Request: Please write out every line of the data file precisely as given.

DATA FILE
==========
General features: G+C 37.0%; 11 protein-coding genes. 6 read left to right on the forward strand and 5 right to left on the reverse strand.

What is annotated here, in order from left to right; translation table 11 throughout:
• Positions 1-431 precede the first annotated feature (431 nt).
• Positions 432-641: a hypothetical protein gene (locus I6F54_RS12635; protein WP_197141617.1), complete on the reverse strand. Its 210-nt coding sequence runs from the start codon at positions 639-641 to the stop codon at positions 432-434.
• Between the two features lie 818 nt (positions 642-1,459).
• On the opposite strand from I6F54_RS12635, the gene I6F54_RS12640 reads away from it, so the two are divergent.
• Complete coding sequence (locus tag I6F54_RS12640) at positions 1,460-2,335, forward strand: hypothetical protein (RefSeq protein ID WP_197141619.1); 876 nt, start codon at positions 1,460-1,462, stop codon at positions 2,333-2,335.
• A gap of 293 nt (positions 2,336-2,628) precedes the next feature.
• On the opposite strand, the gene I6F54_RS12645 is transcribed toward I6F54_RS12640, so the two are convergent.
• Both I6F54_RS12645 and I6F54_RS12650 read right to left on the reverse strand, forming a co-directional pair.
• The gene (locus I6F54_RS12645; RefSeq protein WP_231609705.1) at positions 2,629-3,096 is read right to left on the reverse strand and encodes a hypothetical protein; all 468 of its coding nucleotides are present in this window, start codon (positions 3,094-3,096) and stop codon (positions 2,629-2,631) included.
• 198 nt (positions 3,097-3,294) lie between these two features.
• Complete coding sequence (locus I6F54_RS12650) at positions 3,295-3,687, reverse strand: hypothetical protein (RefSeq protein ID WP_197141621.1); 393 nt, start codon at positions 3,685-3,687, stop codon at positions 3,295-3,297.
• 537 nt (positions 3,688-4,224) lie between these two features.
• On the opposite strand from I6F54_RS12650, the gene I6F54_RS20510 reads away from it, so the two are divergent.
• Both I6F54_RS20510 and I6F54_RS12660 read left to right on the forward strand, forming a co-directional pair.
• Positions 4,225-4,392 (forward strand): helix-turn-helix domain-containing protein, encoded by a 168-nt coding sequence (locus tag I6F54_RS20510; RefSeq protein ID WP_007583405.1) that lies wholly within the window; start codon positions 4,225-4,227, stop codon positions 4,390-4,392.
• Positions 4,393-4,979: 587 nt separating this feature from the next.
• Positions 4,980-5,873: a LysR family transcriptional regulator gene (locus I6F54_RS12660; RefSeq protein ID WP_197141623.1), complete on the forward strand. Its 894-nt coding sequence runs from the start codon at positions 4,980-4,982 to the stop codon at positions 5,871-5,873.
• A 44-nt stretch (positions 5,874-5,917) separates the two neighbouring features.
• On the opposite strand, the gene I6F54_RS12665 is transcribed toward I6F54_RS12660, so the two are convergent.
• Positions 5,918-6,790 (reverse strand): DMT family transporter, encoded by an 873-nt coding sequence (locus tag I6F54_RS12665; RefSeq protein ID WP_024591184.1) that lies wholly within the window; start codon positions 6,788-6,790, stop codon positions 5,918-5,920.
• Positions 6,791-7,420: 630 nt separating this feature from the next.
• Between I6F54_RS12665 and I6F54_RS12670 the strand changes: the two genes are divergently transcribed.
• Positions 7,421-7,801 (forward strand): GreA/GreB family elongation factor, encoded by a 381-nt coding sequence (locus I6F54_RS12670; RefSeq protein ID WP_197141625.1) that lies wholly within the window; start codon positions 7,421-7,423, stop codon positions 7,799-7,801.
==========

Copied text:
General features: G+C 37.0%; 11 protein-coding genes. 6 read left to right on the forward strand and 5 right to left on the reverse strand.

What is annotated here, in order from left to right; translation table 11 throughout:
• Positions 1-431 precede the first annotated feature (431 nt).
• Positions 432-641: a hypothetical protein gene (locus I6F54_RS12635; protein WP_197141617.1), complete on the reverse strand. Its 210-nt coding sequence runs from the start codon at positions 639-641 to the stop codon at positions 432-434.
• Between the two features lie 818 nt (positions 642-1,459).
• On the opposite strand from I6F54_RS12635, the gene I6F54_RS12640 reads away from it, so the two are divergent.
• Complete coding sequence (locus tag I6F54_RS12640) at positions 1,460-2,335, forward strand: hypothetical protein (RefSeq protein ID WP_197141619.1); 876 nt, start codon at positions 1,460-1,462, stop codon at positions 2,333-2,335.
• A gap of 293 nt (positions 2,336-2,628) precedes the next feature.
• On the opposite strand, the gene I6F54_RS12645 is transcribed toward I6F54_RS12640, so the two are convergent.
• Both I6F54_RS12645 and I6F54_RS12650 read right to left on the reverse strand, forming a co-directional pair.
• The gene (locus I6F54_RS12645; RefSeq protein WP_231609705.1) at positions 2,629-3,096 is read right to left on the reverse strand and encodes a hypothetical protein; all 468 of its coding nucleotides are present in this window, start codon (positions 3,094-3,096) and stop codon (positions 2,629-2,631) included.
• 198 nt (positions 3,097-3,294) lie between these two features.
• Complete coding sequence (locus I6F54_RS12650) at positions 3,295-3,687, reverse strand: hypothetical protein (RefSeq protein ID WP_197141621.1); 393 nt, start codon at positions 3,685-3,687, stop codon at positions 3,295-3,297.
• 537 nt (positions 3,688-4,224) lie between these two features.
• On the opposite strand from I6F54_RS12650, the gene I6F54_RS20510 reads away from it, so the two are divergent.
• Both I6F54_RS20510 and I6F54_RS12660 read left to right on the forward strand, forming a co-directional pair.
• Positions 4,225-4,392 (forward strand): helix-turn-helix domain-containing protein, encoded by a 168-nt coding sequence (locus tag I6F54_RS20510; RefSeq protein ID WP_007583405.1) that lies wholly within the window; start codon positions 4,225-4,227, stop codon positions 4,390-4,392.
• Positions 4,393-4,979: 587 nt separating this feature from the next.
• Positions 4,980-5,873: a LysR family transcriptional regulator gene (locus I6F54_RS12660; RefSeq protein ID WP_197141623.1), complete on the forward strand. Its 894-nt coding sequence runs from the start codon at positions 4,980-4,982 to the stop codon at positions 5,871-5,873.
• A 44-nt stretch (positions 5,874-5,917) separates the two neighbouring features.
• On the opposite strand, the gene I6F54_RS12665 is transcribed toward I6F54_RS12660, so the two are convergent.
• Positions 5,918-6,790 (reverse strand): DMT family transporter, encoded by an 873-nt coding sequence (locus tag I6F54_RS12665; RefSeq protein ID WP_024591184.1) that lies wholly within the window; start codon positions 6,788-6,790, stop codon positions 5,918-5,920.
• Positions 6,791-7,420: 630 nt separating this feature from the next.
• Between I6F54_RS12665 and I6F54_RS12670 the strand changes: the two genes are divergently transcribed.
• Positions 7,421-7,801 (forward strand): GreA/GreB family elongation factor, encoded by a 381-nt coding sequence (locus I6F54_RS12670; RefSeq protein ID WP_197141625.1) that lies wholly within the window; start codon positions 7,421-7,423, stop codon positions 7,799-7,801.